Metallic photos of the sun by renowned photographer Greg Piepol bring together the best of art and science. Buy one or a whole set. They make a stellar gift.
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ACTIVE SUNSPOT: New sunspot 1272 on the sun's southeastern limb is crackling with C-class solar flares. Click here to view a specimen recorded by NASA's Solar Dynamics Observatory around 0200 UT on Aug. 17th. So far none of the blasts has been Earth-directed, although this could change in the days ahead as the active region turns to face our planet. Stay tuned.
VENUS AND THE SOLAR STORM: (Note: No planets were harmed in the production of this movie.) Yesterday, the Solar and Heliospheric Observatory witnessed a spectacular explosion on the sun that seemed to pass perilously close to Venus. Did the cloudy planet survive? Play the movie for answers:
Credit: Solar and Heliospheric Observatory, C2 coronagraph
As the movie shows, the CME passed harmlessly. There was no collision, and it wasn't even close. Although Venus seems to be near the sun, the planet is actually more than 100 million kilometers away. The two bodies are "in conjunction" this week as Venus moves almost directly behind the sun. Because of this arrangement, more CME-Venus conjunctions are possible in the days ahead. Check SOHO for the latest images.
METEORITE ALERT: Bill Cooke, head of NASA's Meteoroid Environment Office has issued a meteorite alert for residents of small towns east of Cleveland, Ohio. There could be space rocks on the ground waiting to be found. "On August 8 at 1:22 Eastern Daylight Time, all-sky cameras belonging to the Southern Ontario Meteor Network detected a fireball entering the atmosphere 54 miles above Lake Erie (80.944 W, 41.945 N), moving SSE at 25 km/s (55,900 mph). There is high confidence that this meteor produced meteorites." For one thing, the debris appears to have produced echoes from KCLE's doppler radar in Cleveland; note the circled reflections:
"The deep atmospheric penetration of this fireball combined with its deceleration and doppler radar echo strongly suggests a fall somewhere in the countryside east of Clevelend," continues Cooke. Pushpins in this Google map show some possible fall locations based on different assumptions about the meteorite's speed and mass. There could be debris anywhere in the countryside around the Ohio towns of Warren, Kinsman, and Hermitage. Readers who find a candidate meteorite are encouraged to contact the Meteoroid Environment Office for further instructions.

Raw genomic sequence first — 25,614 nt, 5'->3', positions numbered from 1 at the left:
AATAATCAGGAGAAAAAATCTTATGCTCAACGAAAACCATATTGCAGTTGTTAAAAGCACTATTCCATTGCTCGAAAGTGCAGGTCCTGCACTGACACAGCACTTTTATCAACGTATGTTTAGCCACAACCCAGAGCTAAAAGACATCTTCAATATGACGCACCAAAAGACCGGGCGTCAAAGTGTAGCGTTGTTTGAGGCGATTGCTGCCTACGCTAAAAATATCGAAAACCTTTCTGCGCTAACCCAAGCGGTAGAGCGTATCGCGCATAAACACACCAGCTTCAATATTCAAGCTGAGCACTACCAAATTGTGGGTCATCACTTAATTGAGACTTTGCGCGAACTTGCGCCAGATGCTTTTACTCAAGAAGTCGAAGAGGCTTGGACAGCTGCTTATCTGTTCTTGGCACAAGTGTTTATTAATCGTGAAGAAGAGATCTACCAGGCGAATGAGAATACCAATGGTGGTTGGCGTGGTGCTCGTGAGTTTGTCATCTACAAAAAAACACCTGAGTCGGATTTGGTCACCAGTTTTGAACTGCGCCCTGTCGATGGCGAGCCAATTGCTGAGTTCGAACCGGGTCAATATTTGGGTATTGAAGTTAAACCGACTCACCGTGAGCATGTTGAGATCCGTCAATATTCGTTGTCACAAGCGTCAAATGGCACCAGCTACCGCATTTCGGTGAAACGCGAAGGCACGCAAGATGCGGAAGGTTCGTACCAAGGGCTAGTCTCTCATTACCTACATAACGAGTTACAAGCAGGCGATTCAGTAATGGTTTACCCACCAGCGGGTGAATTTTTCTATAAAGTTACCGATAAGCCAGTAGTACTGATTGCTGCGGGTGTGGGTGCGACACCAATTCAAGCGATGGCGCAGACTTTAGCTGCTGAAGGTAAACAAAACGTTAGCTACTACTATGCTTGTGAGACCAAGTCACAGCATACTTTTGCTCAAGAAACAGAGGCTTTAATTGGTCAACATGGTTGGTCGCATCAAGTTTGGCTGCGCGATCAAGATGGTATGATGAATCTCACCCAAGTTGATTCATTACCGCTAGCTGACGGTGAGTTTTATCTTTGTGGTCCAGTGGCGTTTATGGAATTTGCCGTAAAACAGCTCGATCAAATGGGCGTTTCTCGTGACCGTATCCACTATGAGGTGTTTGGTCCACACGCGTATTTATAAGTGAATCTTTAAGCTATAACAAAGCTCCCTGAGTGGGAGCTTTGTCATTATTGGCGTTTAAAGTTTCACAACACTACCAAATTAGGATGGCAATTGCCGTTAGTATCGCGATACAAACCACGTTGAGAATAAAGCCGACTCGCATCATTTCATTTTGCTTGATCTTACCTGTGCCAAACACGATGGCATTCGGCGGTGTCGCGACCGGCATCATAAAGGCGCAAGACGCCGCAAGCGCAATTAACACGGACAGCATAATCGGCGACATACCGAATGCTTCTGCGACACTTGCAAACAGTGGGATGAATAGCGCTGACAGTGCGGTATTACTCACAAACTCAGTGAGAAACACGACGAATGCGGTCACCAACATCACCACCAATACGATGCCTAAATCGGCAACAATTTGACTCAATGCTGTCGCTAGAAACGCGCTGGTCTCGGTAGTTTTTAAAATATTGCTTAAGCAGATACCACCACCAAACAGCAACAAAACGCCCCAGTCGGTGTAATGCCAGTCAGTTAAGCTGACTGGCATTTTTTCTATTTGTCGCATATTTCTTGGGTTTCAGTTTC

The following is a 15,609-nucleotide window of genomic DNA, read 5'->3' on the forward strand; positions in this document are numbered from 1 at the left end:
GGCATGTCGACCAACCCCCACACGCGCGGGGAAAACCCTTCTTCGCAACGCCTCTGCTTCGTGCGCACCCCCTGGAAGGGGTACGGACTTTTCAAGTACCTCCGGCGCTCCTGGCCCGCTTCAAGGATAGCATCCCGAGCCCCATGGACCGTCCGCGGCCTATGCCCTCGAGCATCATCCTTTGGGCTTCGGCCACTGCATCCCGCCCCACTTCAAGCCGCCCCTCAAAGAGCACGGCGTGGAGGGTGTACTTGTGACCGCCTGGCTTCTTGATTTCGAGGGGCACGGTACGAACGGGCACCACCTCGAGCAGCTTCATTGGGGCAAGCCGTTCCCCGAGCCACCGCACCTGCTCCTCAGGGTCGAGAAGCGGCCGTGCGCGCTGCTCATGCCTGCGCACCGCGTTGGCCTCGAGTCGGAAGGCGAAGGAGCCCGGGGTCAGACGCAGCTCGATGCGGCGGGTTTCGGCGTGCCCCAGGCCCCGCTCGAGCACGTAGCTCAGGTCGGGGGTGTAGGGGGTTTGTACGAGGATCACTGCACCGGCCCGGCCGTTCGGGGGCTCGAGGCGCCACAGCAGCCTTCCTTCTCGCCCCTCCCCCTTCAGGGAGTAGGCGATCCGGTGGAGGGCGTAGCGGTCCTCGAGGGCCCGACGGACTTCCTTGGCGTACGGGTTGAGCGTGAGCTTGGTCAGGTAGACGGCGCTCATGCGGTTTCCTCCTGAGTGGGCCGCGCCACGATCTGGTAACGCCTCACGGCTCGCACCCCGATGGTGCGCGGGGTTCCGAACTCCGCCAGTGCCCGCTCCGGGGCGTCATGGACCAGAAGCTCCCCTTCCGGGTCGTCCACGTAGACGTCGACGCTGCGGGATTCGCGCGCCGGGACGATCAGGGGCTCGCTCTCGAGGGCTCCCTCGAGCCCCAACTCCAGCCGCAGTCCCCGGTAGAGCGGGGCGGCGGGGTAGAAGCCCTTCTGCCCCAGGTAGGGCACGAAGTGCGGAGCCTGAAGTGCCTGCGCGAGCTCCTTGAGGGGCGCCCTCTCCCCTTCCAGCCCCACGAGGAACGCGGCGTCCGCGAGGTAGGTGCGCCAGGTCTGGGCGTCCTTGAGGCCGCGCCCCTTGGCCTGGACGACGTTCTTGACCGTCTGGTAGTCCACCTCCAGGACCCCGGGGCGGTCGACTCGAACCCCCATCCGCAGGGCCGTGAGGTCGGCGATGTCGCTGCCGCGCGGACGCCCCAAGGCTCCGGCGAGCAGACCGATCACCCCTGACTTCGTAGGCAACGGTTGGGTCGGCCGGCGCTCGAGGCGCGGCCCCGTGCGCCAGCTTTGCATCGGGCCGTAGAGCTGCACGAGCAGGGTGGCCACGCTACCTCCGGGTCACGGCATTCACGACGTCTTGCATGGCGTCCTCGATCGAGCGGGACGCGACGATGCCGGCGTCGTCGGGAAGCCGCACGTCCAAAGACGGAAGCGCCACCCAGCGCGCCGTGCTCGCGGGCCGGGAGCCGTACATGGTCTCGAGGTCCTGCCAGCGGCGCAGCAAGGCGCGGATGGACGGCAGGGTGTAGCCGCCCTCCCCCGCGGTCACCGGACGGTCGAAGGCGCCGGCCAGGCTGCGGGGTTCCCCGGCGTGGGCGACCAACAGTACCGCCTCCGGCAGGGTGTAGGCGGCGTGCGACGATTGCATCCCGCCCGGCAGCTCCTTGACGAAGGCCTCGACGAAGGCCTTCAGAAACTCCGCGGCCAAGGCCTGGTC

August 2011 Aurora Gallery
[previous Augusts: 2010, 2009, 2008, 2007, 2006, 2005, 2004, 2003, 2002]
2011 Noctilucent Cloud Gallery
[previous years: 2003, 2004, 2005, 2006, 2007, 2008, 2009]
Potentially Hazardous Asteroids (PHAs
) are space rocks larger than approximately 100m that can come closer to Earth than 0.05 AU. None of the known PHAs is on a collision course with our planet, although astronomers are finding new ones
all the time.
On August 17, 2011 there were 1241 potentially hazardous asteroids. Notes: LD means "Lunar Distance." 1 LD = 384,401 km, the distance between Earth and the Moon. 1 LD also equals 0.00256 AU. MAG is the visual magnitude of the asteroid on the date of closest approach.
| ||The official U.S. government space weather bureau |
| ||The first place to look for information about sundogs, pillars, rainbows and related phenomena. |
| ||Researchers call it a "Hubble for the sun." SDO is the most advanced solar observatory ever. |
| ||3D views of the sun from NASA's Solar and Terrestrial Relations Observatory |
| ||Realtime and archival images of the Sun from SOHO. |
| ||from the NOAA Space Environment Center |
| ||the underlying science of space weather |
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